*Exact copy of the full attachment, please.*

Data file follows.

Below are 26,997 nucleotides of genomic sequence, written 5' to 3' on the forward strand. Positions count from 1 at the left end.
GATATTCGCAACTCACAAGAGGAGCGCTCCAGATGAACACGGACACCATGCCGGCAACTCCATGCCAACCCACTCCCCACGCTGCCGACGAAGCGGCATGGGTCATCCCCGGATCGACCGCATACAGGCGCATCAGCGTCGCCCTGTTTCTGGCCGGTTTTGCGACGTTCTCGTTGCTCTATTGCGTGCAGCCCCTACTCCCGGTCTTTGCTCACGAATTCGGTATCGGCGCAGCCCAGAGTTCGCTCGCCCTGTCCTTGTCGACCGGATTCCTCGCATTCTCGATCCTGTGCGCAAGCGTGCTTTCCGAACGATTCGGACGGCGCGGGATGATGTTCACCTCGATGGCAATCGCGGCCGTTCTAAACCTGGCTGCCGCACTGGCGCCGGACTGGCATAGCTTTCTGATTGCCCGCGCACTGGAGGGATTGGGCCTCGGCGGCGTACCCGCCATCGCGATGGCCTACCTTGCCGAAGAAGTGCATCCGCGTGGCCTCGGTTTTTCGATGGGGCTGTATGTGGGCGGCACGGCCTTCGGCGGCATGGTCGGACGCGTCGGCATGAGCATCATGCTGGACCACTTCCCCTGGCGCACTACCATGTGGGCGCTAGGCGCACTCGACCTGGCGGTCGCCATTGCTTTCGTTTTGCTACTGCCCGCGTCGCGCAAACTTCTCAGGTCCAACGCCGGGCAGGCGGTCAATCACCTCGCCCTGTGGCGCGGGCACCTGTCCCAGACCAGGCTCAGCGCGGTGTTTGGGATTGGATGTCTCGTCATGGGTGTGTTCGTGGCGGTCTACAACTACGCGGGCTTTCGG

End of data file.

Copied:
Below are 26,997 nucleotides of genomic sequence, written 5' to 3' on the forward strand. Positions count from 1 at the left end.
GATATTCGCAACTCACAAGAGGAGCGCTCCAGATGAACACGGACACCATGCCGGCAACTCCATGCCAACCCACTCCCCACGCTGCCGACGAAGCGGCATGGGTCATCCCCGGATCGACCGCATACAGGCGCATCAGCGTCGCCCTGTTTCTGGCCGGTTTTGCGACGTTCTCGTTGCTCTATTGCGTGCAGCCCCTACTCCCGGTCTTTGCTCACGAATTCGGTATCGGCGCAGCCCAGAGTTCGCTCGCCCTGTCCTTGTCGACCGGATTCCTCGCATTCTCGATCCTGTGCGCAAGCGTGCTTTCCGAACGATTCGGACGGCGCGGGATGATGTTCACCTCGATGGCAATCGCGGCCGTTCTAAACCTGGCTGCCGCACTGGCGCCGGACTGGCATAGCTTTCTGATTGCCCGCGCACTGGAGGGATTGGGCCTCGGCGGCGTACCCGCCATCGCGATGGCCTACCTTGCCGAAGAAGTGCATCCGCGTGGCCTCGGTTTTTCGATGGGGCTGTATGTGGGCGGCACGGCCTTCGGCGGCATGGTCGGACGCGTCGGCATGAGCATCATGCTGGACCACTTCCCCTGGCGCACTACCATGTGGGCGCTAGGCGCACTCGACCTGGCGGTCGCCATTGCTTTCGTTTTGCTACTGCCCGCGTCGCGCAAACTTCTCAGGTCCAACGCCGGGCAGGCGGTCAATCACCTCGCCCTGTGGCGCGGGCACCTGTCCCAGACCAGGCTCAGCGCGGTGTTTGGGATTGGATGTCTCGTCATGGGTGTGTTCGTGGCGGTCTACAACTACGCGGGCTTTCGG